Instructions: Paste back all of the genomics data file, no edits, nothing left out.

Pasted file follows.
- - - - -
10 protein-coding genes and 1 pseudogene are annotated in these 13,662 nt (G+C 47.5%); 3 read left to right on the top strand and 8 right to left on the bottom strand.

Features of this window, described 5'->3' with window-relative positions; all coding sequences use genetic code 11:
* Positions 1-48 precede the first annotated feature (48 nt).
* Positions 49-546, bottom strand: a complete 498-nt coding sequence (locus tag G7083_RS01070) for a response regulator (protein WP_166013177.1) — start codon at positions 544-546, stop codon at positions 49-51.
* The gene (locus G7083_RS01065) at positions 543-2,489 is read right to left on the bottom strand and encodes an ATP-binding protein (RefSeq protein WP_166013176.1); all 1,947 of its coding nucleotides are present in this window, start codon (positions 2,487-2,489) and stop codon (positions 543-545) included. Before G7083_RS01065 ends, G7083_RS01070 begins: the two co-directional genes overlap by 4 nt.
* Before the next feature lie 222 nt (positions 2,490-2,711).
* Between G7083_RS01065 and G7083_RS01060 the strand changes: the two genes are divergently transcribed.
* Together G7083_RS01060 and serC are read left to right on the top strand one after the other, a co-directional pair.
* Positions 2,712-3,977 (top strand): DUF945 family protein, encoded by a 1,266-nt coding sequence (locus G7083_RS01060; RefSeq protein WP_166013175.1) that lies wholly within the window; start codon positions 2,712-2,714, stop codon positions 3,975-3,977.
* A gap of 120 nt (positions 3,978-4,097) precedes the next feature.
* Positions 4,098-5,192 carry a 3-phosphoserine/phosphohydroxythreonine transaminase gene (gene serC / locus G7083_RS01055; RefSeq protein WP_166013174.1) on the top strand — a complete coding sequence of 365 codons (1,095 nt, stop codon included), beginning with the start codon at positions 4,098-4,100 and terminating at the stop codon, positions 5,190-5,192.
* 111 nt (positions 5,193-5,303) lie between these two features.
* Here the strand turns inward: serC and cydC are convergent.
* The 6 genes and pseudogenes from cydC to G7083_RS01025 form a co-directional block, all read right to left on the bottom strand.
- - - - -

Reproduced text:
10 protein-coding genes and 1 pseudogene are annotated in these 13,662 nt (G+C 47.5%); 3 read left to right on the top strand and 8 right to left on the bottom strand.

Features of this window, described 5'->3' with window-relative positions; all coding sequences use genetic code 11:
* Positions 1-48 precede the first annotated feature (48 nt).
* Positions 49-546, bottom strand: a complete 498-nt coding sequence (locus tag G7083_RS01070) for a response regulator (protein WP_166013177.1) — start codon at positions 544-546, stop codon at positions 49-51.
* The gene (locus G7083_RS01065) at positions 543-2,489 is read right to left on the bottom strand and encodes an ATP-binding protein (RefSeq protein WP_166013176.1); all 1,947 of its coding nucleotides are present in this window, start codon (positions 2,487-2,489) and stop codon (positions 543-545) included. Before G7083_RS01065 ends, G7083_RS01070 begins: the two co-directional genes overlap by 4 nt.
* Before the next feature lie 222 nt (positions 2,490-2,711).
* Between G7083_RS01065 and G7083_RS01060 the strand changes: the two genes are divergently transcribed.
* Together G7083_RS01060 and serC are read left to right on the top strand one after the other, a co-directional pair.
* Positions 2,712-3,977 (top strand): DUF945 family protein, encoded by a 1,266-nt coding sequence (locus G7083_RS01060; RefSeq protein WP_166013175.1) that lies wholly within the window; start codon positions 2,712-2,714, stop codon positions 3,975-3,977.
* A gap of 120 nt (positions 3,978-4,097) precedes the next feature.
* Positions 4,098-5,192 carry a 3-phosphoserine/phosphohydroxythreonine transaminase gene (gene serC / locus G7083_RS01055; RefSeq protein WP_166013174.1) on the top strand — a complete coding sequence of 365 codons (1,095 nt, stop codon included), beginning with the start codon at positions 4,098-4,100 and terminating at the stop codon, positions 5,190-5,192.
* 111 nt (positions 5,193-5,303) lie between these two features.
* Here the strand turns inward: serC and cydC are convergent.
* The 6 genes and pseudogenes from cydC to G7083_RS01025 form a co-directional block, all read right to left on the bottom strand.